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I am looking at the CBS 12 module and thinking how it might work with the components that you will have on the Sierra based car. At the same time I am looking at the circuits on the original fuse box. I grant that much of the original fuse box is devoted to features that are no longer present (e.g Headlamp washer relay, rear wash wipe etc). It seems to me that the CBS 12 is almost too "bare bones", having an absolute minimum of relays and fuses. You might find the CBS 12 is a weak link in having more sophisticated features. For example there is no provision for an intermittent wiper relay, or if you want to run the headlights off a relay to avoid thick wires running to/from the dashboard. I am guessing (just as you have) that the intention was to have the fuel pump powered only with ignition on and to do this via an ignition activated relay. In any case you may well soon find that you have need for another fuse or relay, so I would keep the "extra" module.

Edited by Sparepart
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If you still need to wire the headlights and are using the original light control stick from the Sierra best check the original wiring diagram. On mine the switches seemed to operate as grounds for relays, which I did not notice until I wired it up wrong several times and blew the same fuses multiple times. Seemed like the original used four relays on total for the dipped and main beams, although I now have it working with two relays, so I hope this will be ok.

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34 minutes ago, Random said:

If you still need to wire the headlights and are using the original light control stick from the Sierra best check the original wiring diagram. On mine the switches seemed to operate as grounds for relays, which I did not notice until I wired it up wrong several times and blew the same fuses multiple times. Seemed like the original used four relays on total for the dipped and main beams, although I now have it working with two relays, so I hope this will be ok.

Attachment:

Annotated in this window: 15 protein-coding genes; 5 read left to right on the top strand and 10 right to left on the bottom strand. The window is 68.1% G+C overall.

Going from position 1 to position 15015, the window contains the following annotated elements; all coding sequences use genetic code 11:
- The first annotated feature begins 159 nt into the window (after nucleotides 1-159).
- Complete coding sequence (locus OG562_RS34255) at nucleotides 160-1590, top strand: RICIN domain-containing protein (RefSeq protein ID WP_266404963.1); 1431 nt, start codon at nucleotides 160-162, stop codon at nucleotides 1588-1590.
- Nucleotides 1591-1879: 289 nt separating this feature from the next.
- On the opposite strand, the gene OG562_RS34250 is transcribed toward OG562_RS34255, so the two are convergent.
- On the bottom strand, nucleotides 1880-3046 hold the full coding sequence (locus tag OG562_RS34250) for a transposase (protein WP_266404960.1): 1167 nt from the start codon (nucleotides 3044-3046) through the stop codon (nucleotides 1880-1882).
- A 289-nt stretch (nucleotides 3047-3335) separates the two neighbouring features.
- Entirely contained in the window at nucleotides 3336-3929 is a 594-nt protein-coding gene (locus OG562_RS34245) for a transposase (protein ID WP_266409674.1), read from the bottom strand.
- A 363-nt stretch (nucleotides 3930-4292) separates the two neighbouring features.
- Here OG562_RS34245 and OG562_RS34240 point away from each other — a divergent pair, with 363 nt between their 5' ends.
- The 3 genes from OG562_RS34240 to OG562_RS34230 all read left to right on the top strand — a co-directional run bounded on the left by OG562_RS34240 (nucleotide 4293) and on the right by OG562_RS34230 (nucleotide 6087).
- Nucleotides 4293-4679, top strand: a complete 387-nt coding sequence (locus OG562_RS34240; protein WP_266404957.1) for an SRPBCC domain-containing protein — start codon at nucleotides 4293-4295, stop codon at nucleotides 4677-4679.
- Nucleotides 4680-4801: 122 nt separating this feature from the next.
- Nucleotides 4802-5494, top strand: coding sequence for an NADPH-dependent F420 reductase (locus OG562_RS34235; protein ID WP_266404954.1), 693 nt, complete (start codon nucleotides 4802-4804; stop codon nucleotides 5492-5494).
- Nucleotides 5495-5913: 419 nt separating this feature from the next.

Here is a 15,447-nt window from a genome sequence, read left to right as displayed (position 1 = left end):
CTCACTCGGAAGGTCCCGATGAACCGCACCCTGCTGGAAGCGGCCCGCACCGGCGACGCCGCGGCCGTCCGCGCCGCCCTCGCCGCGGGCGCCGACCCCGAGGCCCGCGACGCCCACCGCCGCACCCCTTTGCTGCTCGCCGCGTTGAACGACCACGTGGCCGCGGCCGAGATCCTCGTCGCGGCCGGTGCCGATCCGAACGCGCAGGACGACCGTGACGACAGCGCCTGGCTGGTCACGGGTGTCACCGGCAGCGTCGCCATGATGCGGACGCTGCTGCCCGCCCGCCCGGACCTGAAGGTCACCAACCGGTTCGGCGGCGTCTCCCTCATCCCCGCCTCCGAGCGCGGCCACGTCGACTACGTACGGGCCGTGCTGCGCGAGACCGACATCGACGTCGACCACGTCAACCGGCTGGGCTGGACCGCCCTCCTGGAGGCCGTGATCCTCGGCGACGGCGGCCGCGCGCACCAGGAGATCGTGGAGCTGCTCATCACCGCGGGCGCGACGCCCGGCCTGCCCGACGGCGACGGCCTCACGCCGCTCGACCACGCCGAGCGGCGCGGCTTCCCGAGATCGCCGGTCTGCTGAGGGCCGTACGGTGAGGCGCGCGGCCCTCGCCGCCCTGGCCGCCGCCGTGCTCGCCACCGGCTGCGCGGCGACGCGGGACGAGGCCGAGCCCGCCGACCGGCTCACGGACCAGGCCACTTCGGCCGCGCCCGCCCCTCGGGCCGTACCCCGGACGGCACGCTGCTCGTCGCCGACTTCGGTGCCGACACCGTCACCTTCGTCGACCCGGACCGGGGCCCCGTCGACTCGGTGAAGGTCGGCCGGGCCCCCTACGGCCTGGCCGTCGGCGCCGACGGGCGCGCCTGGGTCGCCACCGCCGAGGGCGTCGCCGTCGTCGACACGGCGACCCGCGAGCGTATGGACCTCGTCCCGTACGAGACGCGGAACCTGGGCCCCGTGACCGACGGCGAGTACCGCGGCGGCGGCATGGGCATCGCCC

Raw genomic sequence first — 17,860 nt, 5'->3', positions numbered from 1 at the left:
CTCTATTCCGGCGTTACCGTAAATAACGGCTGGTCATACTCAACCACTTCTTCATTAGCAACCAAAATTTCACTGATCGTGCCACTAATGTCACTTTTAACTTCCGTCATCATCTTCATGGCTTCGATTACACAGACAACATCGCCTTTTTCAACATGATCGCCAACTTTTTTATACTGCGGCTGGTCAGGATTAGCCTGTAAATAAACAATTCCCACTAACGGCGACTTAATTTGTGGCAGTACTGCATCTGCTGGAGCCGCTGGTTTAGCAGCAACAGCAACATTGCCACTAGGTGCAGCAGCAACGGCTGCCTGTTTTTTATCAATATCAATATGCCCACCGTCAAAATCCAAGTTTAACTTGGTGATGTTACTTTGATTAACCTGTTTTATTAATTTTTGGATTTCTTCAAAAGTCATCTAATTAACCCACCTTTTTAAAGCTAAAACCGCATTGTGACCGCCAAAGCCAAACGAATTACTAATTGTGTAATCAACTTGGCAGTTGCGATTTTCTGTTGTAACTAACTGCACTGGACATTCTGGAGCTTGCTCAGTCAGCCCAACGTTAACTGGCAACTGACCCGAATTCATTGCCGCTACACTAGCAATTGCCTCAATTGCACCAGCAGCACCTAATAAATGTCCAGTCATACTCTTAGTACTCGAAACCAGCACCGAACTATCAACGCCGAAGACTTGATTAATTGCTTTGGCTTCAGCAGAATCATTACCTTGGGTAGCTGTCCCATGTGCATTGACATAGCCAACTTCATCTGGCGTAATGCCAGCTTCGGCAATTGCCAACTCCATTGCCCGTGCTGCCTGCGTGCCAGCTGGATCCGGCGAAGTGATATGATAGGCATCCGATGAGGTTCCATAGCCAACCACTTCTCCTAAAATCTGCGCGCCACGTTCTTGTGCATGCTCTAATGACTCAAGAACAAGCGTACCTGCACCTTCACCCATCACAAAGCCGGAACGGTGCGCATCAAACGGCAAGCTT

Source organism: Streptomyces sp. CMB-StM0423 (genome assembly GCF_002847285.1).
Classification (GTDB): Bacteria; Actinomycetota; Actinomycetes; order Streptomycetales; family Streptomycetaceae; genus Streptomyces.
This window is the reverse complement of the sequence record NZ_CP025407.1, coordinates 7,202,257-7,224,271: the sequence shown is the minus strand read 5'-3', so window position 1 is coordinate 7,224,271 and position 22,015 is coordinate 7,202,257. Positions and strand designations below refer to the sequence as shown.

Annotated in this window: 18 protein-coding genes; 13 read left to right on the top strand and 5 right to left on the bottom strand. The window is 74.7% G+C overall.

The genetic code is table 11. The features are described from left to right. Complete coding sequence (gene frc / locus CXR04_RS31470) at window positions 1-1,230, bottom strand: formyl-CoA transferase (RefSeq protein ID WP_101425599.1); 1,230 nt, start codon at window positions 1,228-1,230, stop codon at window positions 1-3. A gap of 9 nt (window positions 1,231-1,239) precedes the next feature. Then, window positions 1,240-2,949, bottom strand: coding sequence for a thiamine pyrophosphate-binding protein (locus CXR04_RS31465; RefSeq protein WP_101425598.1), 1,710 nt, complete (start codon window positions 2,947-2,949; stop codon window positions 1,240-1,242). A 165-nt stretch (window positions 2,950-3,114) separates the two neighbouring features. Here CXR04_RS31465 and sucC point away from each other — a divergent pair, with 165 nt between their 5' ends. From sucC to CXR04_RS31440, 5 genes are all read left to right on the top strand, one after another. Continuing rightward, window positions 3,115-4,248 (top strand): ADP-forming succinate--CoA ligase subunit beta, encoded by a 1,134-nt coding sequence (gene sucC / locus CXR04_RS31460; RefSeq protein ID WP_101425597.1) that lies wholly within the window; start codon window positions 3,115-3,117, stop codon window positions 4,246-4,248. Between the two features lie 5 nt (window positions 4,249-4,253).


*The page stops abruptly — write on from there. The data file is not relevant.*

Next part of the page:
This is interesting - I'm just running them straight currently, although I have room on my mounting board for some extra relays. So far I haven't noticed any issues, although I might check to see if the wires get  hot.

In addition, the indicators on my unit work fine, but there is no audible telltale - did you come across the same issue?

also have an issue with the horn relay - the relay clicks over, but no sound from horn - teh horn is tested and works fine off the battery

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The early sierras had hot switching (the switches actually switch the load).

Some time in 85 they went over to relay switching and the switches now connected to earth not 12V.

Using the later switches to hot switch (needs a bit of inginuity) gives a short switch life. The original switches were designed for hot switching and will last a long time.

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1 hour ago, IanS said:

The early sierras had hot switching (the switches actually switch the load).

Some time in 85 they went over to relay switching and the switches now connected to earth not 12V.

Using the later switches to hot switch (needs a bit of inginuity) gives a short switch life. The original switches were designed for hot switching and will last a long time.

Yes, that sounds right - mine's an 83. according the wiring diagram the cabling is direct, and looking at the paddles the wiring is as heavy there as that leading to the lamps